Whether by design or dumb luck, Governor Deval Patrick has managed to depoliticize the news coming from Beacon Hill. After a rocky start, the recent lull in conflict has allowed Patrick to recharge his batteries and project a newfound image of quiet, controlled competence.
This is one conclusion some are drawing from the lack of fuss that followed last week’s announcement of 11 gubernatorial appointees. What could easily have drawn controversy and criticism instead came and went peacefully.
Those appointments were, politically speaking, relatively easy, but could foreshadow a good political outcome in the tougher ongoing budget negotiations, bill discussions, and personnel decisions yet to be made.
Perhaps most impressive, Patrick has found his equilibrium without giving in to temptation to back down or to bend his goals. Despite his administration’s well-documented missteps and lost momentum, and the reported political dominance of House Speaker Sal DiMasi, Patrick has kept alive underdog hopes for enacting a local-options bill for meal and hotel taxes, closing corporate tax loopholes, raising revenue through casino gambling, and defeating the upcoming anti-gay-marriage vote.
Any one of these initiatives easily could have been killed by now. That they are still under negotiation is testament to Patrick’s tenacity and swiftly acquired political deftness.
Both traits were apparent in this past week’s appointments, which conceded nothing to Beacon Hill insiders, yet received few complaints. Patrick fired officeholders Harry Spence and Gerald Morrissey, who both had strong advocates in the legislature; rejected legislators’ suggestions to fill posts, most notably at the Department of Conservation and Recreation; and appointed outsiders unknown on the Hill.
But, in a departure from his earliest days in the Corner Office, the governor controlled the news adroitly. He leaked the big story — the long-awaited decision about Spence — a day early, making sure not to demonize him. And he bundled the appointments to ensure a “sweeping change” story line. Rather than shun the press, Patrick met with local newspaper editorial boards to discuss the changes. His reward: big headlines and little criticism. Even his first nominee to the parole board — which should have received intense scrutiny, given campaign allegations of criminal-coddling — flew under the radar.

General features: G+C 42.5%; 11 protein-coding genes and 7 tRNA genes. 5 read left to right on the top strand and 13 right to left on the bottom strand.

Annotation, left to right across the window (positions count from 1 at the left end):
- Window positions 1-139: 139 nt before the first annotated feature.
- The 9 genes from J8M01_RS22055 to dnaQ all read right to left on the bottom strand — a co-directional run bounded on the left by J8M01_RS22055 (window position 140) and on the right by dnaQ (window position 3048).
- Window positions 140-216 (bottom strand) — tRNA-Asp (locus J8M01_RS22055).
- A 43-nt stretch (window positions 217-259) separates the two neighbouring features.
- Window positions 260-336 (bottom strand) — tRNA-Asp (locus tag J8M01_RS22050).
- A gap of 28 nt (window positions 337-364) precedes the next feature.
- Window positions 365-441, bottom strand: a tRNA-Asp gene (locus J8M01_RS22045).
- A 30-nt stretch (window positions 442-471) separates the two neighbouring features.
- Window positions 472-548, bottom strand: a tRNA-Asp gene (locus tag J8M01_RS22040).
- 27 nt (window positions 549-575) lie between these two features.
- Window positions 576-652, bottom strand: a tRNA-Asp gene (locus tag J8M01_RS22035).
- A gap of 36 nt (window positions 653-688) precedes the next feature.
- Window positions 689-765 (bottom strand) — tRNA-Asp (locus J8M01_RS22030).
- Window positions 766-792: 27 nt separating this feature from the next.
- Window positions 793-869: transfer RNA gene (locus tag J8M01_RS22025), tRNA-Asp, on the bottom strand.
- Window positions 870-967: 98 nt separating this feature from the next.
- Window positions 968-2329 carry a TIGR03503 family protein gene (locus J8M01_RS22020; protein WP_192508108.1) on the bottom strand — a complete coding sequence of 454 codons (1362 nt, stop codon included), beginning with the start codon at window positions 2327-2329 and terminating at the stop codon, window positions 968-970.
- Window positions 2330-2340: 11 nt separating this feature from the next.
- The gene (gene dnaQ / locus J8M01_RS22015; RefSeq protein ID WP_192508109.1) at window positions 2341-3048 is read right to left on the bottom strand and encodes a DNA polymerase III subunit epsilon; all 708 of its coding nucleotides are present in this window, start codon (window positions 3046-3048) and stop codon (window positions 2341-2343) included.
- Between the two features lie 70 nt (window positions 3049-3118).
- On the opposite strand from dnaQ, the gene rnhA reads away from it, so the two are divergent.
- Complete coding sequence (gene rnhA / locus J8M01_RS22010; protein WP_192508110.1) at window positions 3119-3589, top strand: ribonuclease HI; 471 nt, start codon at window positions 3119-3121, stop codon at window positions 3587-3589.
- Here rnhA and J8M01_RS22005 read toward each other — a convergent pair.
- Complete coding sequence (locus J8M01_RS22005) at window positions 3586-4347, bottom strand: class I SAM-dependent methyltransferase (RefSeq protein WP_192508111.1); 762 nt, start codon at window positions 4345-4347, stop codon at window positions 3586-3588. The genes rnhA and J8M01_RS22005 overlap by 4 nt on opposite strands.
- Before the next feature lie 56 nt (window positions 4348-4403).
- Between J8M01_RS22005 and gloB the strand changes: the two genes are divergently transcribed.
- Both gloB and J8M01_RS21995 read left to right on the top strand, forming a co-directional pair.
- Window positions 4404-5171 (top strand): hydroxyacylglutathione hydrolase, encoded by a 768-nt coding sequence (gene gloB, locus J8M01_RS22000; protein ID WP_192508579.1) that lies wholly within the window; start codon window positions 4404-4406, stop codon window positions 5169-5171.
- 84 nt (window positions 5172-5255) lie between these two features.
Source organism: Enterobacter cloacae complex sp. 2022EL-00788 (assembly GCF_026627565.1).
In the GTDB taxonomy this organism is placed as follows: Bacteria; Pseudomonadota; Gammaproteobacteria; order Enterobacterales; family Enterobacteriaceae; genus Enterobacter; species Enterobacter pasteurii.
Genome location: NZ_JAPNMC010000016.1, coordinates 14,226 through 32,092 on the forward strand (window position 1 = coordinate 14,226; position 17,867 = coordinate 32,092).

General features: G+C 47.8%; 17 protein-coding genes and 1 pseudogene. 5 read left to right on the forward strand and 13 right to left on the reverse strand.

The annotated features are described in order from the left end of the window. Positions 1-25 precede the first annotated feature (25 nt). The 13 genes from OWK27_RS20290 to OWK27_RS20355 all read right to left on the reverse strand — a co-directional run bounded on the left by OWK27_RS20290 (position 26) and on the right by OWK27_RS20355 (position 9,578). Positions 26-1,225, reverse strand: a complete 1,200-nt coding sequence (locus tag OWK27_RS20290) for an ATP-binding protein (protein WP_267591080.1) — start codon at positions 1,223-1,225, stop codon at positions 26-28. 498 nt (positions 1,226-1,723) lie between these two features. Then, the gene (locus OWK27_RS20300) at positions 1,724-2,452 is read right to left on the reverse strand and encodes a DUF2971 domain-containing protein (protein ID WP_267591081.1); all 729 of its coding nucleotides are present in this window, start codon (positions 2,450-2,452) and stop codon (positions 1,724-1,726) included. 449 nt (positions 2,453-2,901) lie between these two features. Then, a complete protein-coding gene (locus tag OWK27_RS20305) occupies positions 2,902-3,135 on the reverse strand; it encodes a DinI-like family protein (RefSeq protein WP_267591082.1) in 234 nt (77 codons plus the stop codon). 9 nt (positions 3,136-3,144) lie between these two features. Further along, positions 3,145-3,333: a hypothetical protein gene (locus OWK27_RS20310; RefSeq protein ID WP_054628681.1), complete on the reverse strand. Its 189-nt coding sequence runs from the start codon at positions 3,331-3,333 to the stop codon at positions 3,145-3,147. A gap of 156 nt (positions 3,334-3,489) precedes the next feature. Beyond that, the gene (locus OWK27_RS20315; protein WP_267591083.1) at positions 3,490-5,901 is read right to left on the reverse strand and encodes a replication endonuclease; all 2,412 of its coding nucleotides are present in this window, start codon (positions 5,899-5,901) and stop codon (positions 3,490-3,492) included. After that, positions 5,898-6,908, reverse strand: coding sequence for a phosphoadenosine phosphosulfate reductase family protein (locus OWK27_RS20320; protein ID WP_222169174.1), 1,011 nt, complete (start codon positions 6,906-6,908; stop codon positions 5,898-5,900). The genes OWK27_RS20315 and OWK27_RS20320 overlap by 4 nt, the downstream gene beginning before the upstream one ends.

Patrick appears to have made political moves and received public credit without stepping on toes or straining ongoing negotiations elsewhere.
So far, the same calm seems to be holding true on other fronts. It’s been two months since the death of Supreme Judicial Court justice Martha Susman. Amazingly, Patrick has kept the speculation and public lobbying over her replacement muted — thanks largely to Lisa Goodheart, Patrick’s cohort from his Hill & Barlow days, whom he has entrusted to select candidates. Patrick’s other recent appointments, including his former rival Chris Gabrieli to chair the board handling Springfield’s finances, have raised no hackles. Neither DiMasi nor Senate president Therese Murray publicly belittled Patrick’s role in the budget-reconciliation process. Things are quiet. And that’s a good sign.
Much of the credit for Patrick’s recovery is given to Doug Rubin and David Morales, two Beacon Hill veterans brought in after the governor’s shaky start. “Is it a coincidence that David and Doug came in, and all this started happening?” asks one Democratic observer. “Now that you do have Morales and Rubin in place, [the Patrick administration] is going to work much more like a political organization.”